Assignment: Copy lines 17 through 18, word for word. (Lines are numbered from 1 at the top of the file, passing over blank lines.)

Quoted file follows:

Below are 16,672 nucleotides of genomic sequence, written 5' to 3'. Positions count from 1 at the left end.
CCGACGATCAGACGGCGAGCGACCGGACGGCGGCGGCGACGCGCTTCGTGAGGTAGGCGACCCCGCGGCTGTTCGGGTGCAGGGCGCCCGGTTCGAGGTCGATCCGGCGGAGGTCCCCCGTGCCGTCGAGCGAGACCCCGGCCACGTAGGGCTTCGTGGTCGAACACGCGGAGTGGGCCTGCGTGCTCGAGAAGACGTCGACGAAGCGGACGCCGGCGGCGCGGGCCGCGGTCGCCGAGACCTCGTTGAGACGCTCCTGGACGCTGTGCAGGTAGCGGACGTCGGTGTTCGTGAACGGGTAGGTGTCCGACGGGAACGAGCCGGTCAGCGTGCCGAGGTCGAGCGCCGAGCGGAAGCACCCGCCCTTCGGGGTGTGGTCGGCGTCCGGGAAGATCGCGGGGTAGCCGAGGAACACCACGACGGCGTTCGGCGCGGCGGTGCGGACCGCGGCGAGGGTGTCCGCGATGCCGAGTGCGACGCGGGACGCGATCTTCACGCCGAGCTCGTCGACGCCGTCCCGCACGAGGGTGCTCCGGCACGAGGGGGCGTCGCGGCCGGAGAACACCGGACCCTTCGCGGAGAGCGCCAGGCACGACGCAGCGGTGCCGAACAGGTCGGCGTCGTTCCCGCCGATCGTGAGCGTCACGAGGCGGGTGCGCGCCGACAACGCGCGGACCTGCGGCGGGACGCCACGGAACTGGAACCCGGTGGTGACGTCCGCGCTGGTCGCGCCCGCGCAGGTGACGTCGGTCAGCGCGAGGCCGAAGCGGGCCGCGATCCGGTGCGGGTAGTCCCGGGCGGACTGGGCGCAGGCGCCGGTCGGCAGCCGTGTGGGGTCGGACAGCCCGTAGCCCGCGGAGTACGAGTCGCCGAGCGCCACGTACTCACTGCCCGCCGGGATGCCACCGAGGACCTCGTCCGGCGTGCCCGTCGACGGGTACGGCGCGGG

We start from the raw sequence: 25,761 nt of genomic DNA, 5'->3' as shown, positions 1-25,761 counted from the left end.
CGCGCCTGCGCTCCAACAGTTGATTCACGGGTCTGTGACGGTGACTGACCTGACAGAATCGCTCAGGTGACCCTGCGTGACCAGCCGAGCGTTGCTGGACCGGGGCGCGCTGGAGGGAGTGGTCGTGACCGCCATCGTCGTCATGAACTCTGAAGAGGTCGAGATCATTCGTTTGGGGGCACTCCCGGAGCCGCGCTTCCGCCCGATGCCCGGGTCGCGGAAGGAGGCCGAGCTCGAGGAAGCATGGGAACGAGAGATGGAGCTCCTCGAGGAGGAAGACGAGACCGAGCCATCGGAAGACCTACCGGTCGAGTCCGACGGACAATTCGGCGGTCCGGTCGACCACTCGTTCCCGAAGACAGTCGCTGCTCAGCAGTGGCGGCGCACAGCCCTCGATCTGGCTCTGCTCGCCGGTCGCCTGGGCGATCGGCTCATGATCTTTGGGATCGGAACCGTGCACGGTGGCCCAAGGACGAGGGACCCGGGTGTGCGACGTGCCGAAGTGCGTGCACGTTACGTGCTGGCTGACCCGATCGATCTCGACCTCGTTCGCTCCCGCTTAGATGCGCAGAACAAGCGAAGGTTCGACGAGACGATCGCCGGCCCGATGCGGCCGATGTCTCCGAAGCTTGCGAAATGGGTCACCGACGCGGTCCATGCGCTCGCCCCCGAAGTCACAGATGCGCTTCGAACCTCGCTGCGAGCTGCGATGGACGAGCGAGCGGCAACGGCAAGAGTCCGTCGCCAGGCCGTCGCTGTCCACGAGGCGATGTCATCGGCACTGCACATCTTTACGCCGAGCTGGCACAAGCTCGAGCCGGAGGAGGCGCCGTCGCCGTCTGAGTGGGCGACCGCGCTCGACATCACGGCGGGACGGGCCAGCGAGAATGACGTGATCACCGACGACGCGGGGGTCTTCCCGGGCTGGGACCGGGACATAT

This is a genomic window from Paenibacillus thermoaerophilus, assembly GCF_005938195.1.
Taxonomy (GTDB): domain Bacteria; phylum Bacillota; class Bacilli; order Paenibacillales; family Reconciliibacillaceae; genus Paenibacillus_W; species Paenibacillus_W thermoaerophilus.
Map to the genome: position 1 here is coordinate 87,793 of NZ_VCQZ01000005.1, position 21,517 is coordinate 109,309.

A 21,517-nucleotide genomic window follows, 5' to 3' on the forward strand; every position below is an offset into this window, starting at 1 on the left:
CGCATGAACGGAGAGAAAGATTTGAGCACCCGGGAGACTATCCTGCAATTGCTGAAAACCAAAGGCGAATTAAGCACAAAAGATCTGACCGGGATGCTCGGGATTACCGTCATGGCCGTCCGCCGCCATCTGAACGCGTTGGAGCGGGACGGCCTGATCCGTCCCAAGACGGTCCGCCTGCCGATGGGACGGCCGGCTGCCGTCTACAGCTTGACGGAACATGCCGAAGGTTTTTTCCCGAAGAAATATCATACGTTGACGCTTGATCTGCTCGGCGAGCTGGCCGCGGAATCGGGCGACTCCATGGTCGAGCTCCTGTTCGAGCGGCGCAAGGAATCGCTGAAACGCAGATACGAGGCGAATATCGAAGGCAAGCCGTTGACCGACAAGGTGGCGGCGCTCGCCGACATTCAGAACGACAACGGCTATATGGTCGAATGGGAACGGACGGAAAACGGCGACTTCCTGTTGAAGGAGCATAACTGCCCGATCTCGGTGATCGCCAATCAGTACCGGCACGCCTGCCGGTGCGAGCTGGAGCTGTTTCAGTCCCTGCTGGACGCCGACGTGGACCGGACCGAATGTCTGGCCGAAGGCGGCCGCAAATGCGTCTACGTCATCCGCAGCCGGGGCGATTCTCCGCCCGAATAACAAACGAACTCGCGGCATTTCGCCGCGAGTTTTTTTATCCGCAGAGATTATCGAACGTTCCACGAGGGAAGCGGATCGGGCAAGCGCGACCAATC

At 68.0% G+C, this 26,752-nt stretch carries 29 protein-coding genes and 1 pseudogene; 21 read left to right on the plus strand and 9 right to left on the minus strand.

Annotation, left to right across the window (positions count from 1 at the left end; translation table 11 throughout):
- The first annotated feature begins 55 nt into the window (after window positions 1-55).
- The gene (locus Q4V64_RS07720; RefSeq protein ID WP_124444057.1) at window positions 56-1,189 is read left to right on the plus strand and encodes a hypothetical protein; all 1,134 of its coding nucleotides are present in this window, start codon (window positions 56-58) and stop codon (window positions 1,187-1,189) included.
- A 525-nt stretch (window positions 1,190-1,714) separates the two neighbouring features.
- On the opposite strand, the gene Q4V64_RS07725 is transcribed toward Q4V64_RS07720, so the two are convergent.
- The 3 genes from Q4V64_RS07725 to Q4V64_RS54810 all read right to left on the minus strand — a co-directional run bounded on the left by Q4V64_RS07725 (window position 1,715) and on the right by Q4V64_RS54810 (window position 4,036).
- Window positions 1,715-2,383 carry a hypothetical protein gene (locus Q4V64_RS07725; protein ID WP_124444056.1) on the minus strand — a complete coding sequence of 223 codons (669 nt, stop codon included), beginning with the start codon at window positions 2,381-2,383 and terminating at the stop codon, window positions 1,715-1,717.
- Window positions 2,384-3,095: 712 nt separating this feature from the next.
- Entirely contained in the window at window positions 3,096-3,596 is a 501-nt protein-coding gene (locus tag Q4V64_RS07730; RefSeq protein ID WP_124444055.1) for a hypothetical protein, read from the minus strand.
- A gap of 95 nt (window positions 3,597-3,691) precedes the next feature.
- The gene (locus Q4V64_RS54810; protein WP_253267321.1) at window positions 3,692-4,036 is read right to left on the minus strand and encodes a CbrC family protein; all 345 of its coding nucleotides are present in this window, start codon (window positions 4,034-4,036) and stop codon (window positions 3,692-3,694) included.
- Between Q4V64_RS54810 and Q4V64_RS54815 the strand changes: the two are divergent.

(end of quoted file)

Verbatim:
- Window positions 1,715-2,383 carry a hypothetical protein gene (locus Q4V64_RS07725; protein ID WP_124444056.1) on the minus strand — a complete coding sequence of 223 codons (669 nt, stop codon included), beginning with the start codon at window positions 2,381-2,383 and terminating at the stop codon, window positions 1,715-1,717.
- Window positions 2,384-3,095: 712 nt separating this feature from the next.